There was a feature on CNN recently that talked about something called “loud budgeting.” It is apparently the phrase that has become the antithesis of quiet luxury or opulence, an approach to spending that is far too commonly embraced when it comes to overindulgent Americans.
There is certainly nothing new about the concept of living within your means, even if it is preached far more than practiced. But there was something refreshing about the notion of practicality spoken as being en vogue in terms of personal finances. It sounded like a vigorous declaration of more meaningful direction to unapologetically opt for moderation.
The younger generation of Americans, with all of their education and street sense, is considered by experts to be one of the most financially illiterate and fiscally dysfunctional in quite a while. Much of that undoubtedly is due to the overwhelming influence of Madison Avenue advertising and the lust for excess that results from status symbols.
A particular designer name in everything from jewelry to clothing to household appliances to unnecessary creature comforts, unfortunately, signified social standing and relevance for too many in recent years. It wasn’t enough to purchase a sound and reliable thing. In the minds of many, it had to be attached to a recognizable brand.
The obvious result was a society swathed in unnecessary debt, as far too many were hopelessly obsessed with keeping up with the Joneses. So they would buy a luxury car or SUV, as opposed to a reliable and moderately attractive vehicle that suited all of their transportation needs. So the cycle of indulgence is self-perpetuating.
“Loud budgeting” enables people to say shamelessly that they don’t need to impress you or anyone else; that they will practice more purchasing according to needs, tastes and moderation.
Think of the relief of the stress that accompanied being satisfied in your own skin without the unceasing thrust for affirmation. A two-dollar coffee is just as stimulating as the one you stand in line to purchase for six dollars!
One of the benefits of a new approach to budgeting will be the possibility of learning to accumulate wealth.
Even if you’re not that far from minimum wage and the objectives to make ends meet in an increasingly demanding economy, opting for more reasonably priced items should bring immediate benefits, even if savings are in small quantities at the start. This is not just a philosophy for the affluent.
Those who are considered middle class should immediately benefit from this new budgeting attitude. A few extra dollars and cents each payday can translate into savings and investments. That extra cash can be transformed into rainy day funds that make working-class people less vulnerable to unplanned fiscal emergencies that can be chaotic and sometimes devastating.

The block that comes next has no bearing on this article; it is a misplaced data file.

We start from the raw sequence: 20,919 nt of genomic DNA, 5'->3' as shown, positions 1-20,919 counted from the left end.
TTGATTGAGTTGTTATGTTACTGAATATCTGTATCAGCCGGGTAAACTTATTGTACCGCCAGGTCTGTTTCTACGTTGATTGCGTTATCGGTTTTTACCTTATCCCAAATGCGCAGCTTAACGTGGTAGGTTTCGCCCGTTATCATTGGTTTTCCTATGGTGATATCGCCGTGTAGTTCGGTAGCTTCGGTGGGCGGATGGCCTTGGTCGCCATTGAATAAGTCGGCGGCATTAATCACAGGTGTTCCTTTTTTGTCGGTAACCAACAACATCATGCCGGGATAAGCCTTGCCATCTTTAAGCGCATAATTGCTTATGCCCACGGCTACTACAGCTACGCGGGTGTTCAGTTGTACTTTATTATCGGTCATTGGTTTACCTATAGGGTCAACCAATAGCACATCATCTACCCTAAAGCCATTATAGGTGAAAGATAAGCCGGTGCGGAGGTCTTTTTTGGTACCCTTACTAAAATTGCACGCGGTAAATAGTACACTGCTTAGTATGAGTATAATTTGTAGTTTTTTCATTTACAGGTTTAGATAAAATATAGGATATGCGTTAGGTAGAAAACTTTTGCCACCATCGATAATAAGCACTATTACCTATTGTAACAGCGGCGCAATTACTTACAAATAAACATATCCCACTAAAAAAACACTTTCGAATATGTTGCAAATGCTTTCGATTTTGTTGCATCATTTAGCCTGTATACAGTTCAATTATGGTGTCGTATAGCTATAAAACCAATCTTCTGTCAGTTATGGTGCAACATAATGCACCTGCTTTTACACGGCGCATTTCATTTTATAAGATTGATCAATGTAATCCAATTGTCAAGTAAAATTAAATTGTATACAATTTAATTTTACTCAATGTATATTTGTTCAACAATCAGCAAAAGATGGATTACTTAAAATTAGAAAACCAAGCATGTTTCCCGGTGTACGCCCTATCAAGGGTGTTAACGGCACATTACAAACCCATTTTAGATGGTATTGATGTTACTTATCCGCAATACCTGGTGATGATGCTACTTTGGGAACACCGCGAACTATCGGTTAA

Generational wealth is a concept Black Americans need to be more purposeful in implementing in the household and family structure.
Making ends meet should not be a goal, it should reflect minimal expectations at the beginning of the financial process, and not the culmination. Passing the hat at a funeral, or desperately reaching out for assistance to meet living needs is a past we should be moving away from intentionally.
Stocks, bonds, CDs, IRAs, high-level savings, and prudent investments should more commonly become conversation among generations.
This is the start of 2024 and potentially the genesis for change that can positively impact unborn generations. No matter if you are in the younger generation, at your midway point professionally, approaching retirement, or dealing with a fixed income, “loud budgeting” helps at every level.
In addition to your individual practices, advance this revolutionary concept through your churches, educational institutions, neighborhood and civic groups, fraternities and sororities, and professional organizations. Let’s be deafening in sounding the need for “loud budgeting” and reverberate our potential for seismic financial change!
CIRCLE CITY CONNECTION by Vernon A. Williams is a series of essays on myriad topics that include social issues, human interest, entertainment and profiles of difference-makers who are forging change in a constantly evolving society. Williams is a 40-year veteran journalist based in Indianapolis, IN – commonly referred to as The Circle City. Send comments or questions to: [email protected].